Using innovative technology, non-invasive techniques and surgical solutions, our multidisciplinary team offers patients myriad options for treatment, care and support for movement disorders.  

Dr. Robert H. Harris Neuroscience Treatment Center
Amdur Pavilion
1945 Route 33
Neptune, NJ 07753

HOPE Tower
19 Davis Avenue, 4th Floor
Neptune, NJ 07753


Led by Philip A. Hanna, M.D., director of the Parkinson’s Disease and Movement Disorders Center, and Stephen M. Bloomfield, M.D., director of Functional Neurosurgery, our team is uniquely equipped to deliver a comprehensive and individualized care plan that allows our patients to remain in control of their bodies and lives.

65 James Street
Edison NJ 08820

Clinical trials for gastric cancer at John Theurer Cancer Center
Clinical Trials and Research for Parkinson’s Disease in New Jersey

New Jersey’s Hackensack University Medical Center is among a select group of U.S. medical centers participating in the RESTORE-1 Phase 2 Clinical Study, a gene therapy trial for patients with Parkinson’s disease. 

Essential tremor can be caused by unusual electrical activity in the brain that sends faulty messages to the muscles. People usually experience essential tremor in middle age. Tremors can become more severe as you get older, or due to certain medications, stress, exhaustion, low blood sugar or even a fever.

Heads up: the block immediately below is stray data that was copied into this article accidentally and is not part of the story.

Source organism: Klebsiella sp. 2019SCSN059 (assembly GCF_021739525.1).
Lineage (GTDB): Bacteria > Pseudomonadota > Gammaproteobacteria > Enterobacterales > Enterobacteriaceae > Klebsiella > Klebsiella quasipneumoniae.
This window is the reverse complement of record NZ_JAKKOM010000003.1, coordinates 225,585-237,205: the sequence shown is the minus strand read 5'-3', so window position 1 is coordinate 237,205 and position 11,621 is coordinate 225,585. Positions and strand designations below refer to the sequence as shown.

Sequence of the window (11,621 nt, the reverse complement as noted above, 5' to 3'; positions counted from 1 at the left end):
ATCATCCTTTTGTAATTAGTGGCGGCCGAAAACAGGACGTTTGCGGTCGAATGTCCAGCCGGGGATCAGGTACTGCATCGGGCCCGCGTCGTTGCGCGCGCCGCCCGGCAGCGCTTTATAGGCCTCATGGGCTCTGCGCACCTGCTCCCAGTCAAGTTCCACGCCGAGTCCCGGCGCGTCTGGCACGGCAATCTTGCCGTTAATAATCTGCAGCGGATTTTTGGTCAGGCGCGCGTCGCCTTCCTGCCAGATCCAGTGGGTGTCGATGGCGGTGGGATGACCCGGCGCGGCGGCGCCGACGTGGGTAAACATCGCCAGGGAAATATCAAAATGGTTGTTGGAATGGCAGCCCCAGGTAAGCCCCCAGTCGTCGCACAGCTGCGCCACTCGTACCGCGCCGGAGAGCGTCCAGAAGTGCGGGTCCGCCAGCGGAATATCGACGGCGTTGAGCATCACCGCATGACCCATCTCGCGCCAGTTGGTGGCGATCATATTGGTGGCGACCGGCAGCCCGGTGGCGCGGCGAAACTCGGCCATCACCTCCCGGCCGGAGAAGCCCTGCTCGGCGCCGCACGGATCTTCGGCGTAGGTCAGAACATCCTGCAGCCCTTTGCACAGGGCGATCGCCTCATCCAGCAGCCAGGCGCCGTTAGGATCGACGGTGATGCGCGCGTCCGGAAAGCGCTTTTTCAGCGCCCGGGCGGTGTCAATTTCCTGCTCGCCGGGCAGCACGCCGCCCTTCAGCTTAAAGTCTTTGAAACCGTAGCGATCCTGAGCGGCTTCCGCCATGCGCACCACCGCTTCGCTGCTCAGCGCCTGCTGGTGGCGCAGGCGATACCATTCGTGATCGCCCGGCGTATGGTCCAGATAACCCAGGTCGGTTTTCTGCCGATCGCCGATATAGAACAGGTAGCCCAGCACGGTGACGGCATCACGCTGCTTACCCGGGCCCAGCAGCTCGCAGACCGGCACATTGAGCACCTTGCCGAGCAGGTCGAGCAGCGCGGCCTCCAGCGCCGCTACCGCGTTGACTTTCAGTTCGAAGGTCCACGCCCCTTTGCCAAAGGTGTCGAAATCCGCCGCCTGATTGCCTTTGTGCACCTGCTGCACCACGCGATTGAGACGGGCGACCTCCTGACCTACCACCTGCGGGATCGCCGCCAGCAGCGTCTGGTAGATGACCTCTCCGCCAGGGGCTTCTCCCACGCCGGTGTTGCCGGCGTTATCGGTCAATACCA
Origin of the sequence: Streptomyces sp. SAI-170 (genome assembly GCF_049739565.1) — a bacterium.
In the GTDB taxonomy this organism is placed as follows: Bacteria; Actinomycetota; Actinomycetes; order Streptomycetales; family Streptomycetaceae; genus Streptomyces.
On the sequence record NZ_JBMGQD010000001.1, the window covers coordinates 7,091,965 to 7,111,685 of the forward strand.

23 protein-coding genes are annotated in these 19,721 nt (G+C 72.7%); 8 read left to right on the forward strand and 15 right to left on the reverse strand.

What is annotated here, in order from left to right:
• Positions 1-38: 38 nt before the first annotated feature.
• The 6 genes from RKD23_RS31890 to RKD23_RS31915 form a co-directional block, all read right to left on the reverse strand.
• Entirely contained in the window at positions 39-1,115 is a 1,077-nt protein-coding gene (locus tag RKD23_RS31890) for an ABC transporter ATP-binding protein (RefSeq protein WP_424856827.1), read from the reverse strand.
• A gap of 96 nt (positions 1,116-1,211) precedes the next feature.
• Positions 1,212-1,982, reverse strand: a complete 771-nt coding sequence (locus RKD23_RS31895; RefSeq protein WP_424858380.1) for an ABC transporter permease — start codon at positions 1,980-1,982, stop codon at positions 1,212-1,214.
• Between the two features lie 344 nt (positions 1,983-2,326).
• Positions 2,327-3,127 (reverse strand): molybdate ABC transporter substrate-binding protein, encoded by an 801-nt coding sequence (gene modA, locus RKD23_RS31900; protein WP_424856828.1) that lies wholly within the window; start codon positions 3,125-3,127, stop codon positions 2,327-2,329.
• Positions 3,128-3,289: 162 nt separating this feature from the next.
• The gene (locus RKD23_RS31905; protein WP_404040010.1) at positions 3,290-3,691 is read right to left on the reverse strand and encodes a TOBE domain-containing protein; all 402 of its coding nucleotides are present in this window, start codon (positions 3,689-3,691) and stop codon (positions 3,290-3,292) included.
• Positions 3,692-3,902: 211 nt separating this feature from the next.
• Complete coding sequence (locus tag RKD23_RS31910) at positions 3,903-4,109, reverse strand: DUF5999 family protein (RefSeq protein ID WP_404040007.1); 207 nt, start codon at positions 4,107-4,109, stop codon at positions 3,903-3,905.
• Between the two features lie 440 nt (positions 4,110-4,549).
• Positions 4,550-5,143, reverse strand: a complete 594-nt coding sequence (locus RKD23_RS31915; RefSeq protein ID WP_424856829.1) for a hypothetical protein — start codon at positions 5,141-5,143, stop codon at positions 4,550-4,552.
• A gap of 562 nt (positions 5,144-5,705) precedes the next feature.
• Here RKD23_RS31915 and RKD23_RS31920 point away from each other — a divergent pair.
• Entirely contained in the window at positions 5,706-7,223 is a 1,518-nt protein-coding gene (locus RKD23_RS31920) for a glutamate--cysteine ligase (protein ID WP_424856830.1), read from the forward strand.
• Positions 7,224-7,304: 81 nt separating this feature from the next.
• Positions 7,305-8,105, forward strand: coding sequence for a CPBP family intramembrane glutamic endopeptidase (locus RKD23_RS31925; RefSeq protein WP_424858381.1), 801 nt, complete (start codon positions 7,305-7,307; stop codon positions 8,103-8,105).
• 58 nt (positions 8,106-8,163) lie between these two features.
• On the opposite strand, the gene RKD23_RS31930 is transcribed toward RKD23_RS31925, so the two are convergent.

Genetics may also play a role; a child who has a parent with this condition has a 50 percent higher chance of developing essential tremor.

Essential tremor often appears in adolescence or middle age (between ages 40 to 50) and tends to initially affect your hands while you’re using them, rather than when they’re at rest.

Other essential tremor symptoms include: 

  • Difficulty writing or drawing; 
  • Shaking, trembling hands that make it difficult to eat or hold objects; 
  • Tremors that are more noticeable on your dominant side and less noticeable when your hands are resting;
  • A shaky voice;
  • More intense shaking/tremors after ingesting caffeine or when stressed; 
  • Less intense tremors after drinking small amounts of alcohol;

Involuntary nodding (“yes”) or shaking (“no”) of the head.

A Hackensack Meridian Health neurologist will perform a series of tests to diagnose essential tremor and to rule out other conditions that might cause your tremors, such as a hyperactive thyroid, a medication you’re taking or a neurological disorder such as multiple sclerosis or stroke.